The self is the core of our mental life. Previous investigations have demonstrated a strong neural overlap between self-related activity and resting state activity. This suggests that information about self-relatedness is encoded in our brain's spontaneous activity. The exact neuronal mechanisms of such “rest-self containment,” however, remain unclear. The present EEG study investigated temporal measures of resting state EEG to relate them to self-consciousness. This was obtained with the self-consciousness scale (SCS) which measures Private, Public, and Social dimensions of self. We demonstrate positive correlations between Private self-consciousness and three temporal measures of resting state activity: scale-free activity as indexed by the power-law exponent (PLE), the auto-correlation window (ACW), and modulation index (MI). Specifically, higher PLE, longer ACW, and stronger MI were related to higher degrees of Private self-consciousness. Finally, conducting eLORETA for spatial tomography, we found significant correlation of Private self-consciousness with activity in cortical midline structures such as the perigenual anterior cingulate cortex and posterior cingulate cortex. These results were reinforced with a data-driven analysis; a machine learning algorithm accurately predicted an individual as having a “high” or “low” Private self-consciousness score based on these measures of the brain's spatiotemporal structure. In conclusion, our results demonstrate that Private self-consciousness is related to the temporal structure of resting state activity as featured by temporal nestedness (PLE), temporal continuity (ACW), and temporal integration (MI). Our results support the hypothesis that self-related information is temporally contained in the brain's resting state. “Rest-self containment” can thus be featured by a temporal signature.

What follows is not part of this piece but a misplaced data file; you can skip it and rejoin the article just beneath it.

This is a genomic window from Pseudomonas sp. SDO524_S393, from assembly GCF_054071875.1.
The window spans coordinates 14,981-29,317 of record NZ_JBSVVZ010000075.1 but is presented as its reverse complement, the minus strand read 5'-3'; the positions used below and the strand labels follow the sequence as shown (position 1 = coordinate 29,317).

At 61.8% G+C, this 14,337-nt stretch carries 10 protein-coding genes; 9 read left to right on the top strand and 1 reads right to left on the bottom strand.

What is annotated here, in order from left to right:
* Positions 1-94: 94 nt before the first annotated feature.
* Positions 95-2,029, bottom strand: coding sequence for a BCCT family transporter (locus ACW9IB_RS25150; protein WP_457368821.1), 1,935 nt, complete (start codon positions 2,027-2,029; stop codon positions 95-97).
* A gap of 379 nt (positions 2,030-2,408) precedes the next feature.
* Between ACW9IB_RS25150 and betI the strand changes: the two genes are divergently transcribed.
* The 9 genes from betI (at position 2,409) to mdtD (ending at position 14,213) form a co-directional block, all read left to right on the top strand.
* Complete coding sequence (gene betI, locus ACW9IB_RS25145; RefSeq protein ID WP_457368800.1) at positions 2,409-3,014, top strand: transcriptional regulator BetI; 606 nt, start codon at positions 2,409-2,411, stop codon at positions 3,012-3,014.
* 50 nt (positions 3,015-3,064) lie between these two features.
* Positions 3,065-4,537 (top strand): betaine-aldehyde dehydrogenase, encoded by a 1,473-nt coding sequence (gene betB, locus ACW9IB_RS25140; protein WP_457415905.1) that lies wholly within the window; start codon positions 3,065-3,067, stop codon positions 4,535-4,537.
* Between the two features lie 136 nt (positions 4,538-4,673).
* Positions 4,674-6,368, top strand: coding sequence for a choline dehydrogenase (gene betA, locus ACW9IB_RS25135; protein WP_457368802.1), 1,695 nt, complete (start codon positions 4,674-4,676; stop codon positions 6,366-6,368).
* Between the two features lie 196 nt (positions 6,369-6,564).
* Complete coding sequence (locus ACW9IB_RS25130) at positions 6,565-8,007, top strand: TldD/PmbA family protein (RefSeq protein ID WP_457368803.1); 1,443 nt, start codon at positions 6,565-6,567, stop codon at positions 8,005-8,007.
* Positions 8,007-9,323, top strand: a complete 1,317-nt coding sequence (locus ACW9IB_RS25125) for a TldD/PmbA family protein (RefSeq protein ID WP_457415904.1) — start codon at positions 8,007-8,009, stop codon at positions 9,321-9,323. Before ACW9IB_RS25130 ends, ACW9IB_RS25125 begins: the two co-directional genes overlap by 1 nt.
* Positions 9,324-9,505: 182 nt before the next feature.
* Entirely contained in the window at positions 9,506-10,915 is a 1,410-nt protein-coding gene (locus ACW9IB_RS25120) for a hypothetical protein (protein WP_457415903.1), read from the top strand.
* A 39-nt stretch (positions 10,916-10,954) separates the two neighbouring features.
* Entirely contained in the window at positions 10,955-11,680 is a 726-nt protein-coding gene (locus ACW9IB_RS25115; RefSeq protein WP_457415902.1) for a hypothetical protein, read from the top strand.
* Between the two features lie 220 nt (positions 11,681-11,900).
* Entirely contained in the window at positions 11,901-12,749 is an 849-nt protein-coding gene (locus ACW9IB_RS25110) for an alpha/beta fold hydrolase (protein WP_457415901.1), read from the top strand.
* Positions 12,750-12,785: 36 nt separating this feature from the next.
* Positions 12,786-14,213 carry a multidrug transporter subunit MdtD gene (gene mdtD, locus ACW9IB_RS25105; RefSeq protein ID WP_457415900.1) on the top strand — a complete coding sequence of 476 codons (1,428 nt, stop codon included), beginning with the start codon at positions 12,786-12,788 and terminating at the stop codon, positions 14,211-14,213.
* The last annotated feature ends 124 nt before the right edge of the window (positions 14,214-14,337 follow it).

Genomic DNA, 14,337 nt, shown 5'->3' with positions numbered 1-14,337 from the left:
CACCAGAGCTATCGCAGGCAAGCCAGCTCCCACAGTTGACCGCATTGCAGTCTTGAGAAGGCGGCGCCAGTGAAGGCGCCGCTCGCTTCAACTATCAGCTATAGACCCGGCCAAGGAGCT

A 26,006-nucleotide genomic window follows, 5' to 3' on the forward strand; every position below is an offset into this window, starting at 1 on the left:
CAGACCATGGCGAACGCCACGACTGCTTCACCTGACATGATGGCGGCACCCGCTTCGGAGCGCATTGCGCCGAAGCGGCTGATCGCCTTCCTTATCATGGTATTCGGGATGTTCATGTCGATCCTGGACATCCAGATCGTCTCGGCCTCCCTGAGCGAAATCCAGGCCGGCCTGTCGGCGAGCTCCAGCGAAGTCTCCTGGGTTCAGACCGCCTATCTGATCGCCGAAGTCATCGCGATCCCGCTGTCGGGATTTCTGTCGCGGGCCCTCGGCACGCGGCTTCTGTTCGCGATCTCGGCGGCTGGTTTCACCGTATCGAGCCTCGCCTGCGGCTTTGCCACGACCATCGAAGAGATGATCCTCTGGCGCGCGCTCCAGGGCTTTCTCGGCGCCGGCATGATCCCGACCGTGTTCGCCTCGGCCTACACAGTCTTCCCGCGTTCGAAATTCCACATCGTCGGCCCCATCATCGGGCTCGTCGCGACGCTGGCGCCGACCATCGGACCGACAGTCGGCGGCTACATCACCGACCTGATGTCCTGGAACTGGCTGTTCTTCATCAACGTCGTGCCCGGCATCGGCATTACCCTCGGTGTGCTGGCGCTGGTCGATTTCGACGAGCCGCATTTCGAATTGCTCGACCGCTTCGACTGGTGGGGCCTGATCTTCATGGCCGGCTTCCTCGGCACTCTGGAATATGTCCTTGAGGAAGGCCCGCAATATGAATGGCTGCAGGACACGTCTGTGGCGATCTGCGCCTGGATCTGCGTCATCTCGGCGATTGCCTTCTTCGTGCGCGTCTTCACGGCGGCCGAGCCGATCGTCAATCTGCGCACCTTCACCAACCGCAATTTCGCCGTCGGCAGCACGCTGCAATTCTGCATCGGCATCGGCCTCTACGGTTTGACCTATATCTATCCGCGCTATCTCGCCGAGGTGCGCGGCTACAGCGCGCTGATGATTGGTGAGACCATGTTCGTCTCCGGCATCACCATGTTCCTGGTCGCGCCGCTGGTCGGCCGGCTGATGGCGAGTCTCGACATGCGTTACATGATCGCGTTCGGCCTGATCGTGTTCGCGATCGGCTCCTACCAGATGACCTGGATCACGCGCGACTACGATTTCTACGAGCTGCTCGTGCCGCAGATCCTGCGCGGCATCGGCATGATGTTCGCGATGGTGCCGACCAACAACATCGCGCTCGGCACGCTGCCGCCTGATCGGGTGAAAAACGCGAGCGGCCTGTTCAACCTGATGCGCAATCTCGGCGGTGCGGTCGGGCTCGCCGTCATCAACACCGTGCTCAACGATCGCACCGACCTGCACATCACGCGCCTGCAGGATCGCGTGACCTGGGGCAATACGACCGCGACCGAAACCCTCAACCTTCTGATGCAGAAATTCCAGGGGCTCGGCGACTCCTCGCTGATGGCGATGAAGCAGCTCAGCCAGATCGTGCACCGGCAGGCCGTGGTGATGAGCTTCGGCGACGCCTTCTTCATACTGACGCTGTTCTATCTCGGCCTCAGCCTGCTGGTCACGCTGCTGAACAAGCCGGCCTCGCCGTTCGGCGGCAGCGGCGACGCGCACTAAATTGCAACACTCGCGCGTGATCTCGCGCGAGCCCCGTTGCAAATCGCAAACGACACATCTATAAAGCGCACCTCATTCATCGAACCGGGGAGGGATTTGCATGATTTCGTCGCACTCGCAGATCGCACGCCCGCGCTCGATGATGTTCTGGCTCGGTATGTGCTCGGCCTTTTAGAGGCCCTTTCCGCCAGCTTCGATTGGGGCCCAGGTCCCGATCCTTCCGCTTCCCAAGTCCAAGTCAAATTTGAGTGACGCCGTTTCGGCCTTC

ASJC Scopus subject areas
- Radiological and Ultrasound Technology
- Radiology Nuclear Medicine and imaging
- Clinical Neurology